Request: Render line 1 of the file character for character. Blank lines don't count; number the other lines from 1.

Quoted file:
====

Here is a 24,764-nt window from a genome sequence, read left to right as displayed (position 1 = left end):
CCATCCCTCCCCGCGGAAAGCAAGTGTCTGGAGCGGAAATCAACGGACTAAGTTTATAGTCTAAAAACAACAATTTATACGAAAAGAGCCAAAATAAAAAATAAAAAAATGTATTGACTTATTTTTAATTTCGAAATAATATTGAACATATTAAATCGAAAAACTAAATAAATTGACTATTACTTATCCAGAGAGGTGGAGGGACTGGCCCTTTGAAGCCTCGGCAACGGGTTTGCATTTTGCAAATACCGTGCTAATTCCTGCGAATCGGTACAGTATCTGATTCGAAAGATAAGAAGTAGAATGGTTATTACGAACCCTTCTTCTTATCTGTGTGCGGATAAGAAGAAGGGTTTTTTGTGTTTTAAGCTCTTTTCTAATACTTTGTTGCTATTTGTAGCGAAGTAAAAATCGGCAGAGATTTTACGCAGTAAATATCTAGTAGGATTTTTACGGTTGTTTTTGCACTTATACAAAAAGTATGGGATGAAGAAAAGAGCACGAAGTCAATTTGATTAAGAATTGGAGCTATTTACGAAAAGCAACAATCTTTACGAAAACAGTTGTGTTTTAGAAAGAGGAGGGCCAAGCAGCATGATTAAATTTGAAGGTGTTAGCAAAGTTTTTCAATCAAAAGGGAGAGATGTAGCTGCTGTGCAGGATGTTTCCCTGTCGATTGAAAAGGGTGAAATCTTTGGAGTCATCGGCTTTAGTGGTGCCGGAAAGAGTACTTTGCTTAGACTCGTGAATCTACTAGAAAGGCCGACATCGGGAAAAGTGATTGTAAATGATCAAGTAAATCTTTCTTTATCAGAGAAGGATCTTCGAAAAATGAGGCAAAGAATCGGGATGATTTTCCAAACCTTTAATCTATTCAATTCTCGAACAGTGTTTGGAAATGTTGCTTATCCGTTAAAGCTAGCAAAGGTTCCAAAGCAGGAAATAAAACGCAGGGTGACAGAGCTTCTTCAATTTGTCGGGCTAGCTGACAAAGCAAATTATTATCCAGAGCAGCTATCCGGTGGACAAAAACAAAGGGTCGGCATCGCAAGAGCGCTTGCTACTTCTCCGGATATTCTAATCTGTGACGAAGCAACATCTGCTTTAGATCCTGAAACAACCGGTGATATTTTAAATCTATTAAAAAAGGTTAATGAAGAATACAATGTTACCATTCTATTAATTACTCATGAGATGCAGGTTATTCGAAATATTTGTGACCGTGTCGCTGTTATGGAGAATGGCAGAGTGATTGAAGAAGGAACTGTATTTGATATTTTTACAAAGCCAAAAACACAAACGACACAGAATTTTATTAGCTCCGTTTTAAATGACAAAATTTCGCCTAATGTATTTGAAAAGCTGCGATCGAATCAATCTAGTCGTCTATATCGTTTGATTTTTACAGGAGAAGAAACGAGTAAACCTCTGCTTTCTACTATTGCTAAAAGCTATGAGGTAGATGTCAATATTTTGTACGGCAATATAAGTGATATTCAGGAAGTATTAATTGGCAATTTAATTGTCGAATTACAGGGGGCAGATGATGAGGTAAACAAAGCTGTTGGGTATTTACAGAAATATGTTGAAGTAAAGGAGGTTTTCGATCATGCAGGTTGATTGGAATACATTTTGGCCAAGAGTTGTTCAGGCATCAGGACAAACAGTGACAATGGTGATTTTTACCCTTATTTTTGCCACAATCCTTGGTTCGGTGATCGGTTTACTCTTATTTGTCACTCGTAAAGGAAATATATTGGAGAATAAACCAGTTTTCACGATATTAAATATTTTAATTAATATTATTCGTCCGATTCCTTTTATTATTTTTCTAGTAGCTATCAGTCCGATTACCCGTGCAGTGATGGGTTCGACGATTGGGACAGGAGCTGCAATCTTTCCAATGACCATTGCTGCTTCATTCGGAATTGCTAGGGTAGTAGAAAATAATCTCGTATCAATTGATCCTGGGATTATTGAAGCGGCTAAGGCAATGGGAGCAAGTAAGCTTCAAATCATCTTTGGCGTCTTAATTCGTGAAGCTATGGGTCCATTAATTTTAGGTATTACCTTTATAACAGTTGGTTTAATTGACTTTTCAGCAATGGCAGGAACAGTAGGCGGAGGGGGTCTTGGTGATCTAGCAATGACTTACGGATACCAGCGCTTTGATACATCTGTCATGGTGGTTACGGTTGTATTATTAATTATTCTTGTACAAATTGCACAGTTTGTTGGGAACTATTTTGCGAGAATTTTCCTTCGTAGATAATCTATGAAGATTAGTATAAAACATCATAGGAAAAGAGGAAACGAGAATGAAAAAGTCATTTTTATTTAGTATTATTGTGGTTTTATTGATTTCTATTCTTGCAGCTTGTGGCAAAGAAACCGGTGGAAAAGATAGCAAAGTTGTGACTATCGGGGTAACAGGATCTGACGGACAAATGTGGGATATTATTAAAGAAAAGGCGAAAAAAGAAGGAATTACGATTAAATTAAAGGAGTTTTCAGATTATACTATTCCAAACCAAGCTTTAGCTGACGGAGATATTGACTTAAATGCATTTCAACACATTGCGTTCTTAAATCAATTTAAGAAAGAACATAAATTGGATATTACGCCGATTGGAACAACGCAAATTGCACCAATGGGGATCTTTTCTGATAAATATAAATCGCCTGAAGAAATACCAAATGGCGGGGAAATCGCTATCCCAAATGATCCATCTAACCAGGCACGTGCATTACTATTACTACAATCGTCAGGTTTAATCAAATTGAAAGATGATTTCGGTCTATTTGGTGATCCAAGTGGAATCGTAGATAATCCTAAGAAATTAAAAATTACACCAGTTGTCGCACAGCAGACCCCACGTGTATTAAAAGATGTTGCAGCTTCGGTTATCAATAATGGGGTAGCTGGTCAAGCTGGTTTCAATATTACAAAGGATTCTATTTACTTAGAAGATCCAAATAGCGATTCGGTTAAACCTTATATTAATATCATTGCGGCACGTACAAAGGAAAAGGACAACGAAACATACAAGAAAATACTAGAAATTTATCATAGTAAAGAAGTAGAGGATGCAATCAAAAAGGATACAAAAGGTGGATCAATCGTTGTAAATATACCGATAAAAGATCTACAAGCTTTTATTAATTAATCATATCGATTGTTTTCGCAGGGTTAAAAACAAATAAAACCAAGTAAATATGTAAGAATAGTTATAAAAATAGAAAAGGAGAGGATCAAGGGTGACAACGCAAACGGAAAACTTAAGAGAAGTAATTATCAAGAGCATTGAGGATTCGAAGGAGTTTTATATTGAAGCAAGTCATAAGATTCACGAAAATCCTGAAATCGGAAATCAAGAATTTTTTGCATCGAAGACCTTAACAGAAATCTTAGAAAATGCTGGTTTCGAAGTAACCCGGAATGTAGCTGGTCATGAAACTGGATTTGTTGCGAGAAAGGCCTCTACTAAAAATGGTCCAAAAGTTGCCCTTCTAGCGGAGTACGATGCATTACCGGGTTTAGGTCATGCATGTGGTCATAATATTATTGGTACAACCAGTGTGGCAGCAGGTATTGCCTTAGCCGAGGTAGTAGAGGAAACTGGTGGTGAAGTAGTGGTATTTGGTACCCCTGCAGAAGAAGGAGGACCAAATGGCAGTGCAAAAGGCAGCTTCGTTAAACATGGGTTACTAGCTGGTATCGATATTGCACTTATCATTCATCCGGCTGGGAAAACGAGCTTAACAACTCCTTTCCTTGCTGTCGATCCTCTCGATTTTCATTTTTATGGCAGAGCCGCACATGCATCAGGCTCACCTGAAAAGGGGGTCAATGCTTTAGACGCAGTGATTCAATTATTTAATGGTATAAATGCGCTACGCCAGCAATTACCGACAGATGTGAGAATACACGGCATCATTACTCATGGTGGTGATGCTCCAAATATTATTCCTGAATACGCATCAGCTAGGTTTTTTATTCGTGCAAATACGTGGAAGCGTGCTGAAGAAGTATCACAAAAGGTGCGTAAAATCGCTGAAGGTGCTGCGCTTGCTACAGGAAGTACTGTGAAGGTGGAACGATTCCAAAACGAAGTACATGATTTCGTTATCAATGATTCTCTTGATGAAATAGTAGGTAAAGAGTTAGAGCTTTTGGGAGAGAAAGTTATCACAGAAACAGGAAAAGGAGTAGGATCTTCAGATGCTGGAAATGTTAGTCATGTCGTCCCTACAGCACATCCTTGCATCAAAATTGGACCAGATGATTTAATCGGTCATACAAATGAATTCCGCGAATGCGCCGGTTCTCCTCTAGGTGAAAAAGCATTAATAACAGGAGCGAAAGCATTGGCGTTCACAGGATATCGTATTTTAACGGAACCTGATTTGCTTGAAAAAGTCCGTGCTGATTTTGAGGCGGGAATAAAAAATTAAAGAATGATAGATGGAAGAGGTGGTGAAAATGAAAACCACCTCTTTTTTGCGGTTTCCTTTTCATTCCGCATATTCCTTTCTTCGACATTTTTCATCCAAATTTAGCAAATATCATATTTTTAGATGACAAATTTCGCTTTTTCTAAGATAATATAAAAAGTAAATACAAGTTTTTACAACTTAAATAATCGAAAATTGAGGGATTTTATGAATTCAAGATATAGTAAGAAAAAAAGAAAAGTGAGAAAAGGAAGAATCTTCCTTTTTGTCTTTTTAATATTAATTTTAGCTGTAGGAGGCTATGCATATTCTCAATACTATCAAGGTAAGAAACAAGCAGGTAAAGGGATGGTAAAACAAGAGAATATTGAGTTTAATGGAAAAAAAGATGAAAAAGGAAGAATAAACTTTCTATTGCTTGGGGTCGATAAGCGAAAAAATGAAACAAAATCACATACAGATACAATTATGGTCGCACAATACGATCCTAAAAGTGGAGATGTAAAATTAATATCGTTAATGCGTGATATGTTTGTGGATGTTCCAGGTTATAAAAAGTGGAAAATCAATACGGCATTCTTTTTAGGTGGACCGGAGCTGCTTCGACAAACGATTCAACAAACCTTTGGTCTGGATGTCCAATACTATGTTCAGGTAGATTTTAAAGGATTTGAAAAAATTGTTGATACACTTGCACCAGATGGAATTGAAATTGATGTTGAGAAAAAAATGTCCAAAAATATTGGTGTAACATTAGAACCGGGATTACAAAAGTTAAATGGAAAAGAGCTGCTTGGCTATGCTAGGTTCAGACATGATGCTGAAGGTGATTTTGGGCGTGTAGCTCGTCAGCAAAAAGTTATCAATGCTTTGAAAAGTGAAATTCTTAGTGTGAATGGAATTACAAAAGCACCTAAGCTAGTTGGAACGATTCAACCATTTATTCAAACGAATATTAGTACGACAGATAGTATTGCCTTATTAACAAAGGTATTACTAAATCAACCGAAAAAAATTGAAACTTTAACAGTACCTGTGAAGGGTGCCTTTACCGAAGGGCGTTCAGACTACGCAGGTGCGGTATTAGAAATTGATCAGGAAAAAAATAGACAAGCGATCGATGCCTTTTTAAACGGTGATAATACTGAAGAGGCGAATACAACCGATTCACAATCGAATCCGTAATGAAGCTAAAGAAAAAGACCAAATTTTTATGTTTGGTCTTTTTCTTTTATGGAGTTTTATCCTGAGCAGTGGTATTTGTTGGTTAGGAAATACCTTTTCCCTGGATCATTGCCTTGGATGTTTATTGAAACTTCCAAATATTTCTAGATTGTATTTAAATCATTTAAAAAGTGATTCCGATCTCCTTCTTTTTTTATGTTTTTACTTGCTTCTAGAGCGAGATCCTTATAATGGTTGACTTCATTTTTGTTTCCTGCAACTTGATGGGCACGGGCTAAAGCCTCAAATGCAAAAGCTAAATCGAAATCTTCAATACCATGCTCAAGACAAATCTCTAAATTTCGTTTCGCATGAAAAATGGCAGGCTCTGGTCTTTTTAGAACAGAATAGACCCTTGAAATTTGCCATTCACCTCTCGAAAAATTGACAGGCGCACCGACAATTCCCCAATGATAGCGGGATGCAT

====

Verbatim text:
Here is a 24,764-nt window from a genome sequence, read left to right as displayed (position 1 = left end):